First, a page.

IT’S NO joke – some people have fridges bigger than my kitchen.
In fact, I recently came across a walk-in appliance that wasn’t much smaller than my house. Even for families, these American-style monsters are far too large. Do we really need four-door fridges that spout Swiss mountain stream water from special taps, chill enough food to feed 19 families for a month and have a built-in delicatessen?
Yet more and more people think that bigger is better, and a giant fridge will add to the many other status symbols they have collected like the mammoth TV and massive car.
A Government-commissioned report has suggested that middle-class families should stop buying large fridges in order to save energy and tackle climate change.
Too right – costing several thousand pounds, many have their own ice-making machines that could be put to better use in solving the melt problem in Greenland.
Yet, sadly, this advice will fall on millions of deaf ears. Most people, I believe, couldn’t care less about saving energy and climate change. If they did, homes would not be bursting at the seams with these trappings – most of which they could easily manage without.
We manage perfectly well with a TV the size of a cereal box, and a small car, yet I know of only one family who have the same. Most people I know own two cars – one of which tends to be gas-guzzling, tank-sized – and a TV to rival IMAX.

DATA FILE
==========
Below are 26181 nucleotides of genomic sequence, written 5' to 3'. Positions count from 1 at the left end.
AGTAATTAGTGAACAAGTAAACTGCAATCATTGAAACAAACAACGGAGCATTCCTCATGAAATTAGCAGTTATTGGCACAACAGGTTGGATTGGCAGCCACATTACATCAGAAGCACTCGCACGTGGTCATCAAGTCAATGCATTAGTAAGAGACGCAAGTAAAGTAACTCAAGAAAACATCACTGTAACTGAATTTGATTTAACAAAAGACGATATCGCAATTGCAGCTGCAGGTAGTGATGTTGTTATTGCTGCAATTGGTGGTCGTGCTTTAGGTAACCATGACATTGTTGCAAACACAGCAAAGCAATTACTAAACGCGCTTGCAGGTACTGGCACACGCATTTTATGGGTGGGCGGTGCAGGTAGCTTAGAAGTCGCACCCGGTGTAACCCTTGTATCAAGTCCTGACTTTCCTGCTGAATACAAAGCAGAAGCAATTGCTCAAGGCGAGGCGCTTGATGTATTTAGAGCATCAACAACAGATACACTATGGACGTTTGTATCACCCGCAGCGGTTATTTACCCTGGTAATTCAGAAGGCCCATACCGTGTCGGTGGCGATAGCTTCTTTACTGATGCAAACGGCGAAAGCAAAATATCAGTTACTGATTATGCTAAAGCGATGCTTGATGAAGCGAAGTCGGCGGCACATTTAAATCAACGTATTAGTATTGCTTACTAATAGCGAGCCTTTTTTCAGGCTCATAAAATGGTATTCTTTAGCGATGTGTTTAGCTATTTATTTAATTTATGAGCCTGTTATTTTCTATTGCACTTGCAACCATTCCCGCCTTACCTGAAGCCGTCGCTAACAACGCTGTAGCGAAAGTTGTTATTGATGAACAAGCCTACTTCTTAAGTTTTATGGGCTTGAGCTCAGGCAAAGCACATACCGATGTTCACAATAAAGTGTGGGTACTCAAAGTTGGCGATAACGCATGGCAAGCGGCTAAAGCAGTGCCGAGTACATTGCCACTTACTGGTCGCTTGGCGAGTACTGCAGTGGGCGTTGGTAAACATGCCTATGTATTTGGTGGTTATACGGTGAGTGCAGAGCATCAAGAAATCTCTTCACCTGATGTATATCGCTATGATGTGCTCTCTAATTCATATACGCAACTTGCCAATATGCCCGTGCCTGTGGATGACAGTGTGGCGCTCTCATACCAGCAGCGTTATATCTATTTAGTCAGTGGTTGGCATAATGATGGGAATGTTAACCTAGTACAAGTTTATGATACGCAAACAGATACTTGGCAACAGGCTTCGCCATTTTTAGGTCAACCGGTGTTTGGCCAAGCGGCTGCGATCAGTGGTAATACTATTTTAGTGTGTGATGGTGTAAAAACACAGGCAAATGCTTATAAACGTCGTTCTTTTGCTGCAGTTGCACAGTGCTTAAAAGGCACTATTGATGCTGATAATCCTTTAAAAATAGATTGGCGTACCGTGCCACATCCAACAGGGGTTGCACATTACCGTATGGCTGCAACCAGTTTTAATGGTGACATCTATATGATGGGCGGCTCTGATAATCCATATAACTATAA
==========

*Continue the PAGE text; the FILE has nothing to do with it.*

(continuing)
When people shop their purchase is dictated primarily by cost, not energy. How many people take account of the colour-coded energy rating sticker when buying fridges? Very few, I suspect.
The report also suggests drying clothes outside as much as possible rather than using a tumble drier. This is something I also struggle to understand – why people who have outside space don’t use washing lines. Sheets, towels and clothing dried in the breeze feel far crisper and fresher than laundry dried in a steel tube.
But yet again, if there’s a device for it, people will use it. Look at all the stuff people have in their kitchens – juicers, ice-cream makers, yoghurt makers, bread makers, coffee machines.
People could also save money by replacing large appliances such as huge televisions, the report says.
But, however hard up people are, I can’t see them trading in their 84inch, high-definition cinema screens for an A4 alternative.
Nowadays, huge TVs are the centrepiece of the living room, replacing the picture over the fireplace.
Even when the planet is on its last legs, cavernous fridge-freezers will still be flying off the shelves. They may even be the norm.
On the plus side, if it becomes unbearably hot, we can always move into them.